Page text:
Horace Mann Bond served as the first president of Fort Valley State College and as president of Lincoln University from 1945 to 1957. He was also the father to the acclaimed civil rights activist, Julian Bond.
Bond was born on November 8, 1904, in Nashville, Tennessee, to Jane Alice Browne and James Bond. Both his parents had graduated from Oberlin College in Ohio; they were influential people in their local community and encouraged their children to also get a good education. He graduated with honors from Lincoln University in Pennsylvania at age 19 in 1923. He also obtained membership in Kappa Alpha Psi fraternity.
After graduating college, Bond taught at several universities while completing his doctorate, including Langston University in Langston, Oklahoma; Fisk University and Dillard University in New Orleans, Louisiana. He worked his way up in academic administration, proving his leadership abilities by becoming dean at Dillard University in 1934, and chairman of the education department at Fisk University later in the 1930s. He was later became the first president of Fort Valley State College, in Fort Valley, Georgia, where he was appointed in 1939 and served until 1945.
In 1945, Bond was selected as president of Lincoln University, the first African American to be appointed to that position. He served at his alma mater until 1957. During those years, he started years of historical research for Lincoln University. Later in 1953, together with historians John Hope Franklin and C. Vann Woodward, Bond did research that helped support the National Association for the Advancement of Colored People in the landmark U.S. Supreme Court case of Brown v. Board of Education in 1954.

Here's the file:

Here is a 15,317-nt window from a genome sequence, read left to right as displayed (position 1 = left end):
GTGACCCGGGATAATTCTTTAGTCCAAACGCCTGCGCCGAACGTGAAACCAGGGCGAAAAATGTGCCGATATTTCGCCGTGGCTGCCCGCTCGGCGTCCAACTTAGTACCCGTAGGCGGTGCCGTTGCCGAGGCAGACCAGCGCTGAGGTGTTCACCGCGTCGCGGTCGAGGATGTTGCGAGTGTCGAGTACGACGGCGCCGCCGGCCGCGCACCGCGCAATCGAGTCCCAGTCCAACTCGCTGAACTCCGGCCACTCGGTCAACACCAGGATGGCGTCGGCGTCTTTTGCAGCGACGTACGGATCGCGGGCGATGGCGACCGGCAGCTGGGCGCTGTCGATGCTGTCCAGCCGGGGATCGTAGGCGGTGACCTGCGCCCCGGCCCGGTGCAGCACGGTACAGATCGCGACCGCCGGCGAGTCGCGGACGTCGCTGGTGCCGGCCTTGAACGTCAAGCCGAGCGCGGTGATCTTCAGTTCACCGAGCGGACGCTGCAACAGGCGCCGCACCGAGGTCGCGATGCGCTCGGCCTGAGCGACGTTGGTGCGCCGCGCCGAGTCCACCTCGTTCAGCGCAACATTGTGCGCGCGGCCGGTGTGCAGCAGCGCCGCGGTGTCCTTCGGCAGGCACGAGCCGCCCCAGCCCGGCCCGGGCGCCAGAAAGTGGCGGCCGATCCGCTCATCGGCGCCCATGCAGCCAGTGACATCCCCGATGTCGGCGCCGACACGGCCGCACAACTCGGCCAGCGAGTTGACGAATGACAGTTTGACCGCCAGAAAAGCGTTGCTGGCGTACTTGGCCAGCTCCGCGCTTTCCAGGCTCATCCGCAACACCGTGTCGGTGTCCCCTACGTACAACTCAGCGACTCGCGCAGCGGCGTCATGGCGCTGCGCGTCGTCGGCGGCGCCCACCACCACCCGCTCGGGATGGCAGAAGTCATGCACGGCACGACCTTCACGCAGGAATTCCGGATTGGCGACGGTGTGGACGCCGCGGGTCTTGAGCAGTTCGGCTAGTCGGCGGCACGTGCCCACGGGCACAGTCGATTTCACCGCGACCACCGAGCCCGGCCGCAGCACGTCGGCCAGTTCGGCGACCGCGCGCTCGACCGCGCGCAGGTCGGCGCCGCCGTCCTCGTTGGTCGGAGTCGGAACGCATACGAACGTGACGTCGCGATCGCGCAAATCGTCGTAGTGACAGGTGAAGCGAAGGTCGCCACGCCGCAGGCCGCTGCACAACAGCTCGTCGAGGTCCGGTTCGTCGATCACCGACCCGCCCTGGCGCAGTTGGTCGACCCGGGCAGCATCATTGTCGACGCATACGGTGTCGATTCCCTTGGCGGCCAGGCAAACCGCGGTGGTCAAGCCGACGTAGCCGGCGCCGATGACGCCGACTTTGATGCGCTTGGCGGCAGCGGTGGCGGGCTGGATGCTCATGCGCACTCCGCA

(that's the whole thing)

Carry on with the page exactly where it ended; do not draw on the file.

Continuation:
Bond’s first publications were in the NAACP magazine, The Crisis, in 1924. In 1956, a group of White Southern Senators signed the Southern Manifesto in opposition to racial integration and the Brown vs. Board of Education decision. They argued that African Americans were not sufficiently intelligent to participate in the same schools as white students.
In response, Bond published a parody of the arguments of the signing senators by using the data he had first collected and published in 1924. He published the results in an essay titled “Intelligence of Congressmen Who Signed the ‘Southern Manifesto’ as Measured by IQ Tests.” In this article, Bond concluded that, based on the Army intelligence tests, the average score of the signing senators was in the lowest 20 percent of American white citizens. On average, signatories attended colleges of the lowest ten percent of median national scores, and had a constituency whose majority was in the intelligence category of “morons.” Consequently, Bond concluded that the logical policy recommendation, following the reasoning of the senators, would be to segregate the slow-learning signatories into a group together, in which they could receive “remedial attention to make up for their basic deficiencies.”
The essay was published by the NAACP and attracted widespread hilarity or uproar, depending on viewpoint. Bond later referred to the essay as “his little foolishness,” but he maintained that he had made a significant point.”
Through his work with the Julius Rosenwald Fund, Bond was a powerful figure in directing and attracting philanthropic support to African-American schools. Horace M. Bond died on Dec. 21, 1972.